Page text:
I'm not actually a huge fan of Dan Savage's "Savage Love" column, but I really enjoyed this book. In it, Savage gives a heartfelt, funny account of thI'm not actually a huge fan of Dan Savage's "Savage Love" column, but I really enjoyed this book. In it, Savage gives a heartfelt, funny account of the move toward marrying his boyfriend and how that affects him, his friends, and most of all, his family. His mom is really the hero of this book. A staunchly Catholic woman who supports her son all the way, never losing her sense of humor. ...more
Detailed account of Savage and his boyfriend adopting a son. Witty, heart-breaking, and insightful. I got a good sense of how hard this process can beDetailed account of Savage and his boyfriend adopting a son. Witty, heart-breaking, and insightful. I got a good sense of how hard this process can be on both sides: the adoptive families and the biological mothers. Another author might make this maudlin or "educational," but Savage manages to keep you laughing while making you think and care. He'd be a hard act to follow....more
I've enjoyed Highsmith's books and I knew that she was a difficult person. This book portrays her compassionately, but realistically. She wasn't alwayI've enjoyed Highsmith's books and I knew that she was a difficult person. This book portrays her compassionately, but realistically. She wasn't always kind to those around her and she had many anxieties and dark thoughts. If you've read any of her books, you'd guess as much! The 50's were a difficult time to be a lesbian and having to hide her relationships didn't help. The biographer did extensive research, (even going as far as finding out who "Carol," the object of infatuation in The Price of Salt, was based upon) and it shows, although sometimes I found myself skimming over what seemed like excess detail. ...more
I've often dreamed of moving to Europe, so I enjoyed the descriptions in this book of the countryside, the food, and the houses and Mayle is often witI've often dreamed of moving to Europe, so I enjoyed the descriptions in this book of the countryside, the food, and the houses and Mayle is often witty. I'll give him that. But I couldn't help feeling annoyed with his whingeing on about his situation. He and his wife obviously have plenty of money; enough to buy a big, beautiful, old house with a swimming pool and then to pay a bunch of people to work on it while they spend their time eating, drinking wine, and pretending to be locals. What's to complain about? Well, Mayle finds quite a bit: The "tourists"(Mayle's term for non-French people who visit Provence who are not Mayle), visitors who take up his time when he really needs to be drinking wine and supervising his staff, the weather, and the Provencal lifestyle which frustrates Mayle with it's slow pace. It's not surprising that he eventually moves home to Britain. And although it's common to find this attitude in travelogue-type books, I found his descriptions of the local people to be rather condescending in an "oh, aren't they quirky and quaint!?" way. ...more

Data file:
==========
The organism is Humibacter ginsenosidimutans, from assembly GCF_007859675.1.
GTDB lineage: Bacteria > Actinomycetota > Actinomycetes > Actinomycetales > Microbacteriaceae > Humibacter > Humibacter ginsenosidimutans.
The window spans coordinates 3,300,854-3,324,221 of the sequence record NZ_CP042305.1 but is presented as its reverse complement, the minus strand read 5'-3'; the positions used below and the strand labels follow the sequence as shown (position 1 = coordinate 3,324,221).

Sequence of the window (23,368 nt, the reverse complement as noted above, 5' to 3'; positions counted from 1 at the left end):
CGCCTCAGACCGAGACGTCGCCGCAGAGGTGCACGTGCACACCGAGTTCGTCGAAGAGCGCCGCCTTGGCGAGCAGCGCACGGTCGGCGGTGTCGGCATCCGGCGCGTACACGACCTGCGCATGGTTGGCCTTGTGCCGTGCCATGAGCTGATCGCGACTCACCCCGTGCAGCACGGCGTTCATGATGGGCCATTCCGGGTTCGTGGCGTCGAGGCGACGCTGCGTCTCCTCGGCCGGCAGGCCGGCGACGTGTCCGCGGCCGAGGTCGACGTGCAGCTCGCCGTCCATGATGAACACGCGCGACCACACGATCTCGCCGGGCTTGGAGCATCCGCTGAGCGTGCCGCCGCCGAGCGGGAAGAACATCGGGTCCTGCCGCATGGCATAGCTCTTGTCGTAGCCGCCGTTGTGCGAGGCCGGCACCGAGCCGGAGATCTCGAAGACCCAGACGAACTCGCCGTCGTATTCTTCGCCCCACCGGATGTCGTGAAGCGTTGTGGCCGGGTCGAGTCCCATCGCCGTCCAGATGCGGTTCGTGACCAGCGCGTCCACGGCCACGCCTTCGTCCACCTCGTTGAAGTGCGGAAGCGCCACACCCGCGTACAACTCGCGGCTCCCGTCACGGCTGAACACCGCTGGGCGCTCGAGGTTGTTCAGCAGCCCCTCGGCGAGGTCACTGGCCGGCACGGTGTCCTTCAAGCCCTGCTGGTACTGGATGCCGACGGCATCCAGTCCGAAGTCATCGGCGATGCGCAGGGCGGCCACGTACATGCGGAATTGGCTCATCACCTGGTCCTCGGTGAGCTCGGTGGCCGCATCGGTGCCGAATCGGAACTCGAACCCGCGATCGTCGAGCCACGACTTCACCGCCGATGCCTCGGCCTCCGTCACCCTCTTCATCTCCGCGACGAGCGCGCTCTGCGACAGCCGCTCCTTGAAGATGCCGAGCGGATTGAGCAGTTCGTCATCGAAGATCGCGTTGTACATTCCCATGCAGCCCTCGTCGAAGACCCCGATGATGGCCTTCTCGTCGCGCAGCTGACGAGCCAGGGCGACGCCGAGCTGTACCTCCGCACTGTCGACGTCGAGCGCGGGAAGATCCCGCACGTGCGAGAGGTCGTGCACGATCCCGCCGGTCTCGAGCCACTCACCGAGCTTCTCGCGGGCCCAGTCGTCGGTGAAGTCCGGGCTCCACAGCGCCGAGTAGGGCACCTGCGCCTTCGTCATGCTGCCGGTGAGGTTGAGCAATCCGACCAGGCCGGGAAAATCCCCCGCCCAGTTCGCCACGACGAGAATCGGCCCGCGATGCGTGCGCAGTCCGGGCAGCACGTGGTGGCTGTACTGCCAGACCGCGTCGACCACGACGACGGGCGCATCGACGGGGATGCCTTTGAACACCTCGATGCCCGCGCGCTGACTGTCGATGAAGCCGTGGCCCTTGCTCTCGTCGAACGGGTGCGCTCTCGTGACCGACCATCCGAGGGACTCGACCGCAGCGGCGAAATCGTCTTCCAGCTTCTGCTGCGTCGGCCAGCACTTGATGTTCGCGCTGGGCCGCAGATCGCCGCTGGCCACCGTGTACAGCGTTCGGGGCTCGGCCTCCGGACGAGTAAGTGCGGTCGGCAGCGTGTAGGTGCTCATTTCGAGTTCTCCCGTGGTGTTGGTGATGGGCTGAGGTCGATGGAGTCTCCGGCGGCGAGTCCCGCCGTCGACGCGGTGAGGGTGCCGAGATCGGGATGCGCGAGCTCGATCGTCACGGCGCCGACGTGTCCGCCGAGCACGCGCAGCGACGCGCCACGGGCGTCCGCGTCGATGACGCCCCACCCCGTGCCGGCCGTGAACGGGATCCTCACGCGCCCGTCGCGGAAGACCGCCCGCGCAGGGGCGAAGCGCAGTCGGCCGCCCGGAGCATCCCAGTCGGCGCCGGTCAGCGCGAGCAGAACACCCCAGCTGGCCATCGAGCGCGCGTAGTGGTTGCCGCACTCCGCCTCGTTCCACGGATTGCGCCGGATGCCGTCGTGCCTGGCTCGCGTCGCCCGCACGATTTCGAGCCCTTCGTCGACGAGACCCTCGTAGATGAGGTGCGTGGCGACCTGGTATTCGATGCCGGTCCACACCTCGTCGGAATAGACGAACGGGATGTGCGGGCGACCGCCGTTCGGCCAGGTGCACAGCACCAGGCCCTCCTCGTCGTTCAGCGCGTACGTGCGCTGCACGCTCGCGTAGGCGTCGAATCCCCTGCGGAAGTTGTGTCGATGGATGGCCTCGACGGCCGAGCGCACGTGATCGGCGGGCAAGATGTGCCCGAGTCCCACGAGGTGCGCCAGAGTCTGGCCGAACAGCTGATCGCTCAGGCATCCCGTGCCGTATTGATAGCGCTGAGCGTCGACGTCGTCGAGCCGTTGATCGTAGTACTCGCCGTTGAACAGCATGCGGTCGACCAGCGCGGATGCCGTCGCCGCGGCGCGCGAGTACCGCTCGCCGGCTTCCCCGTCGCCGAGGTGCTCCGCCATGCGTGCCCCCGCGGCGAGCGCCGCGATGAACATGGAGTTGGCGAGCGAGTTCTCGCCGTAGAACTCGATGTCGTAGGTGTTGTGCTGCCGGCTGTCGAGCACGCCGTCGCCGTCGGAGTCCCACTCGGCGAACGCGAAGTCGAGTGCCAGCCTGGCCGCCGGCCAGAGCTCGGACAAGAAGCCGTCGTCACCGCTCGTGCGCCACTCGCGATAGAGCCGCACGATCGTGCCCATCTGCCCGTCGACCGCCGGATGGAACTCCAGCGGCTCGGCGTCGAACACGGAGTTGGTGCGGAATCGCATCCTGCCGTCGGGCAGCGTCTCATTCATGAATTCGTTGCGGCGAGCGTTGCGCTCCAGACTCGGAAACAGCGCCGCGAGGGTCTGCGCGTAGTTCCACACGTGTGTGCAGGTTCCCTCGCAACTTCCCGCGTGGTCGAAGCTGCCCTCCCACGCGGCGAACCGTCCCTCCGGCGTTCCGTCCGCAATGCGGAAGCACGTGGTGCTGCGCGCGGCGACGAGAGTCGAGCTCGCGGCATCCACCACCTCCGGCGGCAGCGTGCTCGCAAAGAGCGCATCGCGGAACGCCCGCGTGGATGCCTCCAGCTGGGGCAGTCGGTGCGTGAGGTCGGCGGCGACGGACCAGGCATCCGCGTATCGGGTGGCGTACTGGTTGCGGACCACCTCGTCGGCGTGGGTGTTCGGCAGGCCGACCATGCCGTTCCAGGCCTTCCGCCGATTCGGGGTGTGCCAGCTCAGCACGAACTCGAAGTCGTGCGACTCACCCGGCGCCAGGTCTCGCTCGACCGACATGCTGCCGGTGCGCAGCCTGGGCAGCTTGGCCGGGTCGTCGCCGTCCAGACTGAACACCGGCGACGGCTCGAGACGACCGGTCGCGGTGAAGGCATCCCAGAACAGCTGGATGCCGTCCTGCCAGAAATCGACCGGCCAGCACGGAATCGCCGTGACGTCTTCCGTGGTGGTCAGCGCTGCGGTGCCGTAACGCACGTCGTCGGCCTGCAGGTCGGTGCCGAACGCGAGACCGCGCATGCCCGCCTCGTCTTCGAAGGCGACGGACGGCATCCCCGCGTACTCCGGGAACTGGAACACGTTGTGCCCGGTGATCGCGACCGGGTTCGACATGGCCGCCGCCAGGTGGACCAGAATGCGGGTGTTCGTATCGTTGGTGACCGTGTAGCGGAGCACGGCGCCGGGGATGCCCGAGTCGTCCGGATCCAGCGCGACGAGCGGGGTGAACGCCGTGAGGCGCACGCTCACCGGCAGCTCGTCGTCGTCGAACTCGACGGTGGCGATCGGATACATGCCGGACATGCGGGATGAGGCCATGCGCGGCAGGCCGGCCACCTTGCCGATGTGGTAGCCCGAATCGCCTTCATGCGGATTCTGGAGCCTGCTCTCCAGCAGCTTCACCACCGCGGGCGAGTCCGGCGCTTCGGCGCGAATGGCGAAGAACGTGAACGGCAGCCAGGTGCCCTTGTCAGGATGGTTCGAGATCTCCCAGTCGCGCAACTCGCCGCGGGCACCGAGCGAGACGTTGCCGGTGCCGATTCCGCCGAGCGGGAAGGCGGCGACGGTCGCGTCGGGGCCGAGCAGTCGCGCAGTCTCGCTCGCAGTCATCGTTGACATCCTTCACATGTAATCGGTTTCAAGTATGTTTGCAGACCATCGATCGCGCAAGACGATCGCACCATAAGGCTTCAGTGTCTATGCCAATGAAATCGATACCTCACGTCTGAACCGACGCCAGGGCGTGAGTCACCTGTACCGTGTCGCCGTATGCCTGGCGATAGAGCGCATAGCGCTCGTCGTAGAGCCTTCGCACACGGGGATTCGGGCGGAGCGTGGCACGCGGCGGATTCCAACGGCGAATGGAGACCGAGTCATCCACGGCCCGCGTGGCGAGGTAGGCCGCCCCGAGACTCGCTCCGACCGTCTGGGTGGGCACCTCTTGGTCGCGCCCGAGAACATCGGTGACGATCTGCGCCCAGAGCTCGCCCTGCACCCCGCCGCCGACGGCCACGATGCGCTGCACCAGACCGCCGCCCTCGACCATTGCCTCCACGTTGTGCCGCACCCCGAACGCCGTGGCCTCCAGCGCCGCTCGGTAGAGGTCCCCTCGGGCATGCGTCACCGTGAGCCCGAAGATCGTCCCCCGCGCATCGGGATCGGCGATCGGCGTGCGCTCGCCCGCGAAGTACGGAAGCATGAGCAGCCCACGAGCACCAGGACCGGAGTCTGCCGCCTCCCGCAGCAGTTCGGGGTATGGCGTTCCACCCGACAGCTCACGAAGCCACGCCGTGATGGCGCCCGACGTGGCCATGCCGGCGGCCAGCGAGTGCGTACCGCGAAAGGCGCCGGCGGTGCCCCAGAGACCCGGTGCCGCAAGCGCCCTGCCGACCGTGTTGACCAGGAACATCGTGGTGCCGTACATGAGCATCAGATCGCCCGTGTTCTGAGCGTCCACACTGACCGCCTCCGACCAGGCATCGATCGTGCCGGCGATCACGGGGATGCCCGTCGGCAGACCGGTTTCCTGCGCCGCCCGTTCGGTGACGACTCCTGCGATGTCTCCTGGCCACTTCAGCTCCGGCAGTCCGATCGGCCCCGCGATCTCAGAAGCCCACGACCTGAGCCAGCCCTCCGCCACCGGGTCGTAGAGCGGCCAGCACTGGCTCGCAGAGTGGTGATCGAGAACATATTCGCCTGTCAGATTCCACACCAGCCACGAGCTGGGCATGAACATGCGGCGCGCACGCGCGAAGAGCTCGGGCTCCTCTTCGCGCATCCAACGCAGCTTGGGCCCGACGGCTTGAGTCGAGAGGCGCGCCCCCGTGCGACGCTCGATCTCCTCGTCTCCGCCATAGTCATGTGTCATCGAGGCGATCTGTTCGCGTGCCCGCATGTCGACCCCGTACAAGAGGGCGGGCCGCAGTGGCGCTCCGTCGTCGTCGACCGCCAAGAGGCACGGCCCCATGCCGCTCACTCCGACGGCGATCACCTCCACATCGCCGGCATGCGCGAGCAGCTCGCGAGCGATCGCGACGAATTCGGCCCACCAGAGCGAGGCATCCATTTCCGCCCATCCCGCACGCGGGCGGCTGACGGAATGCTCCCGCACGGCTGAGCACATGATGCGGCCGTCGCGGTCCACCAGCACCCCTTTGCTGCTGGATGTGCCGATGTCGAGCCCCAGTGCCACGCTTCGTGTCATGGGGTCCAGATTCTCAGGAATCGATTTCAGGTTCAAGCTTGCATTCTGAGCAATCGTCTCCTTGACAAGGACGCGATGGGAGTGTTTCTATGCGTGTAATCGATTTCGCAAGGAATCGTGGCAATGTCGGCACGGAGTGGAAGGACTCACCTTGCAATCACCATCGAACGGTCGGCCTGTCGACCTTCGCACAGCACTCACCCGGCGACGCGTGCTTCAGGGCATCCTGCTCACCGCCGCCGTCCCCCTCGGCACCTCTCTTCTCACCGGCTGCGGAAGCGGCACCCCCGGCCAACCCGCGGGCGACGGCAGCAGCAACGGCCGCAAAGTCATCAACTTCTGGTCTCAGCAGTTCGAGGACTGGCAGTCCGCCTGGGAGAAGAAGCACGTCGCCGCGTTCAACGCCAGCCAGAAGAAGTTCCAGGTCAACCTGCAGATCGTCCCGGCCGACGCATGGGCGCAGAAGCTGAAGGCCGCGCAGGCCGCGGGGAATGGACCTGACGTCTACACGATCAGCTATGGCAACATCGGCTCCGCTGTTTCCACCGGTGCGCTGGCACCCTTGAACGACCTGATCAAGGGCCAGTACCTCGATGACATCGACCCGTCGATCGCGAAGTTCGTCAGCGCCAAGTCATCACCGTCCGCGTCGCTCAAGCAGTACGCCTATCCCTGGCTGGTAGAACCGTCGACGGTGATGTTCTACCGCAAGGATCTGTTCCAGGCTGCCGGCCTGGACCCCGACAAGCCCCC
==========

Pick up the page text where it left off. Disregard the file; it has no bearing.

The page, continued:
Patricia Highsmith fascinates me, probably not in a good way. I love her novels and short stories (she wrote a lot more than just the Mr. Ripley booksPatricia Highsmith fascinates me, probably not in a good way. I love her novels and short stories (she wrote a lot more than just the Mr. Ripley books), which are dark and tense. Following her life as a closeted lesbian and misogynist through years of the mid-twentieth century is like watching a train wreck, but gives a lot of insight into her stories. This particular biography was quite long and needed some serious editing for repetition and extraneous detail. I forgave that though because the biographer was braver that most in showing what a nasty piece of work Highsmith could sometimes be, even and especially to her friends. She was a tortured, broken person and to get close to her was to get sucked into her darkness. Satisfying read even if I did skim quite a bit ...more